As social commerce spreads, half of American adults say they use social networks

A Pew report also shows the increasing popularity of social media among older consumers.

Zak Stambor

65% of adult Internet users in the United States participate in social networks such as Facebook, Google+, Twitter or LinkedIn, up from 61% a year ago, according to a new report from the Pew Research Center, a not-for-profit research group that studies consumer behavior and the Internet.

Moreover, for the first time, half of all U.S. adults—not just those who say they are online—say they have interacted on social networks. That’s a huge increase from six years ago, when 5% of U.S. adult said the same.

Pew based its findings on a survey of 2,277 adults conducted in April and May.

The growth comes as social networks continue to transform consumers’ online experiences. Consumers can browse a retailer’s catalog, receive customer service and complete purchases on social networks.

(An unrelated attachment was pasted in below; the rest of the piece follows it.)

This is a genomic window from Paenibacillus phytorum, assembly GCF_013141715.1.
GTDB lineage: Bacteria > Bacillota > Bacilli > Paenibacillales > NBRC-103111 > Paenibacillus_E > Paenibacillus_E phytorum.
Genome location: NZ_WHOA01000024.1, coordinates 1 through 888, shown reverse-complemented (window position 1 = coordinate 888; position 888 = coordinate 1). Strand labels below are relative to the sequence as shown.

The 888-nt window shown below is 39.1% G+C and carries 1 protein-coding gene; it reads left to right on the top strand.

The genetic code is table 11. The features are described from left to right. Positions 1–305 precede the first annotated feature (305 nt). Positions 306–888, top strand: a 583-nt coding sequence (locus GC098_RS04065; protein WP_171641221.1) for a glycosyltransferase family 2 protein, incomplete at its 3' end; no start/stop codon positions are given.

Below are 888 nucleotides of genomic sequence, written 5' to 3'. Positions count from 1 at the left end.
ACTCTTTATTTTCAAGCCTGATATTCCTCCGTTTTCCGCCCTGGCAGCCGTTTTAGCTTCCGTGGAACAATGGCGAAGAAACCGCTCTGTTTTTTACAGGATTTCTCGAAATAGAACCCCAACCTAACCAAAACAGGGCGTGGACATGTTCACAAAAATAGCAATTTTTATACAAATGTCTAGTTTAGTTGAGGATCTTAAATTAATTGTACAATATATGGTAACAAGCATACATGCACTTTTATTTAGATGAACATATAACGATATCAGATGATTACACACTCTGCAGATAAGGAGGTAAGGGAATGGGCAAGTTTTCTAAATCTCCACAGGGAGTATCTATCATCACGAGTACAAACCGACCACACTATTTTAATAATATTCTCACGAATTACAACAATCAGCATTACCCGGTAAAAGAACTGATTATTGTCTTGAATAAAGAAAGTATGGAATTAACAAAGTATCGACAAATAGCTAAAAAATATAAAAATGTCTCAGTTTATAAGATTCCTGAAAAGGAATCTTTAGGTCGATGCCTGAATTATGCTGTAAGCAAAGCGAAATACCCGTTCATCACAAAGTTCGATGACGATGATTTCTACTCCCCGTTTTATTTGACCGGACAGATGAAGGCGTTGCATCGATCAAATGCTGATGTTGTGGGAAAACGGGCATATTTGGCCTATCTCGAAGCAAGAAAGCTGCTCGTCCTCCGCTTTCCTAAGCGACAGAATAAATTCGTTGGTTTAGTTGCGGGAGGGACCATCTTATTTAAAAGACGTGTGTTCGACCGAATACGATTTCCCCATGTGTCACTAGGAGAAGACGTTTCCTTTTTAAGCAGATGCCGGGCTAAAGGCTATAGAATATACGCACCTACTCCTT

Those innovations have helped make engaging on social networks the third most popular daily online activity for consumers, after using e-mail and search engines. On a typical day 61% of consumers say they use e-mail, 59% use a search engine and 43% of online adults use a social network—up from 38% a year ago.

Perhaps not surprisingly, social networks are most popular among younger consumers—83% of online adults ages 18 to 29 use social networks and 69% do so on an average day.

Even so, that doesn’t mean other age groups ignore social networks. 70% of adults ages 30 to 49 use social networks. That dips to 51% of those 50 to 64 and 33% of those 65 and older. But the 65 and older age group has the highest rate of growth over the past two year for social network use, increasing from 13% in 2009.


Baby Boomers, e-mail marketing, Facebook, Google+, LinkedIn, older consumers, Pew Research Center, search engine, social networks, Twitter